Having never been drunk before, Josh wasn't entirely sure how it all worked. So he did what most people when they haven't the foggiest idea what they should do: every single thing he shouldn't have done. When his friend offered him wet for the first time he said "OK". When he was asked for a ride home from a friend he said "why not?" And when someone not quite as inebriated as he was pointed out that he shouldn't be driving he said "No worries, it's cool."
It wasn't that there was no forethought at all, it was that the thoughts that occur all left out the logic sober people are capable. 'If I was really that out if it,' he reasoned, 'wouldn't I feel it?' He felt fine. A little hot body-temperature wise, which he found slightly odd since it was October, but fine. Besides- it was a crowded party. Anybody'd be a little hot.
He made it to his friend's house with little incidence. They joked for longer than his girlfriend liked and made plans to hang out the next day. As he walked back to the car he smugly took note of the fact that he was perfectly in line with the curb. He gave his girlfriend a big, wet kiss as he got and was quickly reminded of why it'd be a good idea to get home fast as his pants got a little tighter. Bohemian Rhapsody came on the radio as he started forward and he turned up the radio to sing along.
He and his girlfriend sang along joyfully, loudly and terribly out of tune. Both were "in the now" and totally unaware that his speed had increased with the volume of the radio and their voices. He belted out the lyrics- or as many of them as he could remember- at the top of his lungs and when the famous guitar solo came on he did what anyone of his generation would do. He head banged.
He didn't feel it when the car slammed head first into the a large oak tree at 83 miles an hour. He didn't feel it when the windshield shattered and sprayed him and his beautiful girlfriend with broken glass. Nor did he feel when the air bag deployed and slammed his neck back into the seat with enough force to break it. And he certainly didn't feel anything when he passed out.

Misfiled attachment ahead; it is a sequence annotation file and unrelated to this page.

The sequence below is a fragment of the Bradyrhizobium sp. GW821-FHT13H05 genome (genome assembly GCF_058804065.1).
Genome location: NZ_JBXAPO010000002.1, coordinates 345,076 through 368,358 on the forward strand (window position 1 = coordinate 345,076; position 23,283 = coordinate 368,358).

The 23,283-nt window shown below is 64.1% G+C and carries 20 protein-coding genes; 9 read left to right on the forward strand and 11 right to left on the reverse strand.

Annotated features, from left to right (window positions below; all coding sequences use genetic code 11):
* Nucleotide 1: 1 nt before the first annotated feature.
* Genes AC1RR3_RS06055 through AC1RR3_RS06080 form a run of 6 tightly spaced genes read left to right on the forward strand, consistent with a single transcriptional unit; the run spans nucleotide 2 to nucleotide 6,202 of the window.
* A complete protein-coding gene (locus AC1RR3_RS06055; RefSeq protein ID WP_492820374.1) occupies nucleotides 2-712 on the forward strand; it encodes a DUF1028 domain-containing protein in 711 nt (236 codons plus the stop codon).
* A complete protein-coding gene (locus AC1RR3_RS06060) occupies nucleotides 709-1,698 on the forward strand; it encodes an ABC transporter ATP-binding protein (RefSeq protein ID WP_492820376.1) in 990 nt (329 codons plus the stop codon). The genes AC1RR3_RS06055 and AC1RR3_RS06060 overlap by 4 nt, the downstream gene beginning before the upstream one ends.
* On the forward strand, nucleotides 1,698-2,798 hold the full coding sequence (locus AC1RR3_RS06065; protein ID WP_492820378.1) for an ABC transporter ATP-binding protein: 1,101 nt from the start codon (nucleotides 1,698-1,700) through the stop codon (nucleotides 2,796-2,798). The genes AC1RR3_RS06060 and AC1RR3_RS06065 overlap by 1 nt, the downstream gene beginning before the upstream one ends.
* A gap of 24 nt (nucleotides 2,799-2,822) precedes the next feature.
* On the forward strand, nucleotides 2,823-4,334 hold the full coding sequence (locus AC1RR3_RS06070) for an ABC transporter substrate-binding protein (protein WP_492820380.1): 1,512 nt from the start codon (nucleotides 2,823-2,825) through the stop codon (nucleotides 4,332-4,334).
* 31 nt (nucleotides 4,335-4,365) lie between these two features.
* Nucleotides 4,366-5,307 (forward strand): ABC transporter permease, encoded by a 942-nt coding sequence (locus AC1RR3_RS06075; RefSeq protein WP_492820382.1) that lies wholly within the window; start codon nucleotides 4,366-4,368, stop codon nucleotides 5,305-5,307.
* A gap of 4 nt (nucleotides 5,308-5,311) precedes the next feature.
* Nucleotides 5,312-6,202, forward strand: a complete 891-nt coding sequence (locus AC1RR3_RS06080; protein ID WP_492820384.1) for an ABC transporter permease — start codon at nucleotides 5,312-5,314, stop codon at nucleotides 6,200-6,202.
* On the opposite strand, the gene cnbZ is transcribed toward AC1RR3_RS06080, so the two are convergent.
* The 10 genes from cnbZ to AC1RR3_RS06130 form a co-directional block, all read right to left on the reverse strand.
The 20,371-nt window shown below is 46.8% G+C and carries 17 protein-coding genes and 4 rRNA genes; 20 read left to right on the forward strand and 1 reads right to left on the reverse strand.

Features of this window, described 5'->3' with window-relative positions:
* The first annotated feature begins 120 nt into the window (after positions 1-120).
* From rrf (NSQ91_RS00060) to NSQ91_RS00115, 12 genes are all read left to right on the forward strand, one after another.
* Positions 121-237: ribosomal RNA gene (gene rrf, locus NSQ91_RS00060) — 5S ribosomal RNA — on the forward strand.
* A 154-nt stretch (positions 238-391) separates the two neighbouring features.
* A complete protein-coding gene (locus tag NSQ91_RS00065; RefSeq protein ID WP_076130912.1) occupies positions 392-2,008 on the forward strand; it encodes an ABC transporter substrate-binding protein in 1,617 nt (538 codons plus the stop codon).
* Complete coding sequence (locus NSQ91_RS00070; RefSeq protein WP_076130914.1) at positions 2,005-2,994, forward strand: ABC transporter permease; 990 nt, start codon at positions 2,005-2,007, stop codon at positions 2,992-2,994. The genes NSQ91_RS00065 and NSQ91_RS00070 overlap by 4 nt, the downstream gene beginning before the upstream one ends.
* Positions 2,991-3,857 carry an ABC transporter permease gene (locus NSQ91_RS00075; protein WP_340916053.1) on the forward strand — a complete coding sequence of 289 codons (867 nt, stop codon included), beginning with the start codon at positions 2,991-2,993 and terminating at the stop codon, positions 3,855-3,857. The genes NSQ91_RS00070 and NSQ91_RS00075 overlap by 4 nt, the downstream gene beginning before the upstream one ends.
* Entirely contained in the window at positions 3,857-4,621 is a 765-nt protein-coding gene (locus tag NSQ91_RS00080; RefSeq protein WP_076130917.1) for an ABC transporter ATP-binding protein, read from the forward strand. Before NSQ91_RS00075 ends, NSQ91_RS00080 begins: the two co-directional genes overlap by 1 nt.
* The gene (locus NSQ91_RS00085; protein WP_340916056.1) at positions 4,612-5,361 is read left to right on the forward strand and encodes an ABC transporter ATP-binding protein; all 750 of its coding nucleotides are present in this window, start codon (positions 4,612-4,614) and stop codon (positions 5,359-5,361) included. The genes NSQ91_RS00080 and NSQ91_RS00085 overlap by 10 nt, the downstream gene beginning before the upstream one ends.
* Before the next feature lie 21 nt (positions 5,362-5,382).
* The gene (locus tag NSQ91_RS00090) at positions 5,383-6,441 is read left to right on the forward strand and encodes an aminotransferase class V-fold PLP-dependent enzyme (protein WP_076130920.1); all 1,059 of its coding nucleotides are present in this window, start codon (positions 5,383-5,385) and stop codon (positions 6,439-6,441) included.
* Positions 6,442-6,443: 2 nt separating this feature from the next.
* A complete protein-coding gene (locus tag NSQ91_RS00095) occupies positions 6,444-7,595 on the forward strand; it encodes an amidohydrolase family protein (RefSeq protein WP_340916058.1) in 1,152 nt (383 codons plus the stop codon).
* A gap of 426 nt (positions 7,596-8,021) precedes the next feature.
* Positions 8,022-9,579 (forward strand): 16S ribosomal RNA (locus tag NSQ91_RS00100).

What he did feel was sticky, wet drip coming from somewhere around his right hand. Having been unconscious for a good chunk of time he wasn't aware of what that feeling might be from, nor could he turn his head to find out. He was only vaguely of losing consciousness again.
It wasn't until a large unfamiliar man was shining a flashlight in his eyes that he had any awareness of his surroundings and even then all he could make out was noise, lights, chaos and pain in every part of his body. It was entirely too much input to sort out so his mind went into hibernation figuring it'd sit back wait and sort the whole mess out later. He watched as the firemen worked the jaws of life over the door thinking nothing other than 'so that's what one of those things looks like.' He watched as they pulled his body out onto the gurney with total detachment to whose body it was. And he witnessed the trees overhead as her rolled to the ambulance with a vague interest in the way the moon streamed through the leaves. Everything else was beyond him.
He was slightly irritated as his gurney was jostled into place in the ambulance and his eyes caught sight of something large and red on the side of him. He couldn't turn his head to look as it was safely braced and secured, but he could reach his hand over and feel as a blind person would. He felt the same sticky wetness that had awoken him in the car earlier and could tell that it was covering fabric and skin but that was all. Until he felt the bracelet.
It was a small, sterling silver bracelet with a turtle emblem that he'd given his girlfriend for her birthday a couple of weeks earlier and for reasons he didn't understand or question he'd become very fond of staling it from her to play with the turtle's head and spin it around in his fingers. He felt that head now and he realized who was under all that dark, sticky wetness.
For years afterward he would re-live that moment in dreams having forgotten just about everything else about the accident save for confused snapshots of scenes he never really understood. But the feel of that damned bracelet was burned into his brain stronger than any evolutionary imprint.